Joseph Justus Scaliger

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Scaliger, Joseph Justus


Born Aug. 5, 1540, in Agen; died Jan. 21, 1609, in Leiden. French humanist of Italian descent.

Scaliger became a Calvinist in 1562 and took an active part in the Wars of Religion in France, fleeing to Geneva after the Massacre of St. Bartholomew. In 1593 he took up residence in Leiden, where he taught at the university. He won renown for his commentaries on Varro, Vergil, Cato, and other classical authors and for his studies in comparative linguistics. He laid the groundwork for a scientific chronology of classical antiquity with the treatise De emendatione temporum (1583) and developed a system to standardize chronology.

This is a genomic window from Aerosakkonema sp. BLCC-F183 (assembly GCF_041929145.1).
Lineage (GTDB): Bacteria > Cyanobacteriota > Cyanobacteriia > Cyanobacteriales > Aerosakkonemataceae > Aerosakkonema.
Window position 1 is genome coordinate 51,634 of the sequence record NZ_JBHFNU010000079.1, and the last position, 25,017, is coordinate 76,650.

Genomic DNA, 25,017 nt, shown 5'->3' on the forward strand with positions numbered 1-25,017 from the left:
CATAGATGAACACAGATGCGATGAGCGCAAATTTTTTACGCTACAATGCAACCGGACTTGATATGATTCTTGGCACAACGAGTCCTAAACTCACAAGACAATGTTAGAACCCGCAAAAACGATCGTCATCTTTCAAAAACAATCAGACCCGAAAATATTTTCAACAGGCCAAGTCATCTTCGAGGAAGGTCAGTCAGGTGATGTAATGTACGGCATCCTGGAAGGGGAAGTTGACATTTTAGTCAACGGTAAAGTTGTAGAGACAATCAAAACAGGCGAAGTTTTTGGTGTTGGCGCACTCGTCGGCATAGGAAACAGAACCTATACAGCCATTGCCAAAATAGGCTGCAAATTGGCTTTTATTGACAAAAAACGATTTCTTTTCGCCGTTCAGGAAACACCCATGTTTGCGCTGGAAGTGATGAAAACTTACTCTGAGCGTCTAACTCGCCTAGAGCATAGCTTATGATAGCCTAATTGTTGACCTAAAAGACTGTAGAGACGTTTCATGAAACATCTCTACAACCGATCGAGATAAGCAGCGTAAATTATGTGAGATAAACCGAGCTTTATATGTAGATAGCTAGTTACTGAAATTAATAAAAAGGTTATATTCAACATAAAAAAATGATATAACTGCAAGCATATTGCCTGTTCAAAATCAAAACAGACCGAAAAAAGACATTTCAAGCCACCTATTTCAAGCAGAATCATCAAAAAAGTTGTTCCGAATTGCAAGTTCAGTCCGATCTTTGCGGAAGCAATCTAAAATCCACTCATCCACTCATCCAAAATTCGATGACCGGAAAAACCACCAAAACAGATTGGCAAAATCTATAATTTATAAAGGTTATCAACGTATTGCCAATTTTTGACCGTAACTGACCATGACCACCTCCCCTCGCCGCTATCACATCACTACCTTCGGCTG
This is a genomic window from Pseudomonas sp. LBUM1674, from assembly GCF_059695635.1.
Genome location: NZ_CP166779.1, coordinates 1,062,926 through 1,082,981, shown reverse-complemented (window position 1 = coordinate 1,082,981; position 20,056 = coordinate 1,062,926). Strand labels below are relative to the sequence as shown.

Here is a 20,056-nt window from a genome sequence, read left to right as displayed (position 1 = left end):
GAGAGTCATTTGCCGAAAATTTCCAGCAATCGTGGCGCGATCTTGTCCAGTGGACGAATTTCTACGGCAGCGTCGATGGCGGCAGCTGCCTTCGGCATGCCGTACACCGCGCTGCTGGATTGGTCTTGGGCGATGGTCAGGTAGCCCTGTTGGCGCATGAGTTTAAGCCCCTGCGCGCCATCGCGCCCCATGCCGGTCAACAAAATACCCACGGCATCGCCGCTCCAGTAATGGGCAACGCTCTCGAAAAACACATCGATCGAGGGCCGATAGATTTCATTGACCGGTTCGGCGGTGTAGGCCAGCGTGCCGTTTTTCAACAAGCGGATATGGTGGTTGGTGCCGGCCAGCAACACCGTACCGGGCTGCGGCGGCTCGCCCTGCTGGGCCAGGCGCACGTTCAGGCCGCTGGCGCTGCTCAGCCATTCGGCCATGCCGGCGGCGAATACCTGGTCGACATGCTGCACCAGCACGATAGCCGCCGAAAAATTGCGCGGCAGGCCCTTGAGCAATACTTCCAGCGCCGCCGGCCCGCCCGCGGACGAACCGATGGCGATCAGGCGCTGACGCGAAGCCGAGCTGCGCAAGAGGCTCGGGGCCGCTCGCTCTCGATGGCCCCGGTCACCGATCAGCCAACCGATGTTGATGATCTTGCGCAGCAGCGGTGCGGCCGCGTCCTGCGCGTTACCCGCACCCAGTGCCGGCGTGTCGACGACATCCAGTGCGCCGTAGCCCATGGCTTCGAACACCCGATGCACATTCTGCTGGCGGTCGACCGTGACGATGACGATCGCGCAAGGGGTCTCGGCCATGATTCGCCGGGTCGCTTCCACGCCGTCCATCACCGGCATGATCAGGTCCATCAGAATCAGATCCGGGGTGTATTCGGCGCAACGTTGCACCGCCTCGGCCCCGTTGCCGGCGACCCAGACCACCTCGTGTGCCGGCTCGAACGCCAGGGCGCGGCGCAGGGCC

Bernays, J. J. J. Scaliger. Berlin, 1855.
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Anna Skolimowska's study of the Vaticinium riuturae Poloniae shows that this poem endured as political propaganda for almost 200 years, while Walter Ludwig's publication of a previously unknown poem by Joseph Justus Scaliger, In tyrannidem Papatus sive Superstitio, documents conflicts and relationships within the international scholarly network.
In Star Names: Their Lore and Meaning (Dover, 1963), Richard Hinckley Allen claims that French scholar Joseph Justus Scaliger found it on a Persian sphere.
Into this perplexing mess stepped a remarkable scholar, a Huguenot named Joseph Justus Scaliger (1540-1609).
The Correspondence of Joseph Justus Scaliger. Edited by Paul Botley and Dirk van Miert.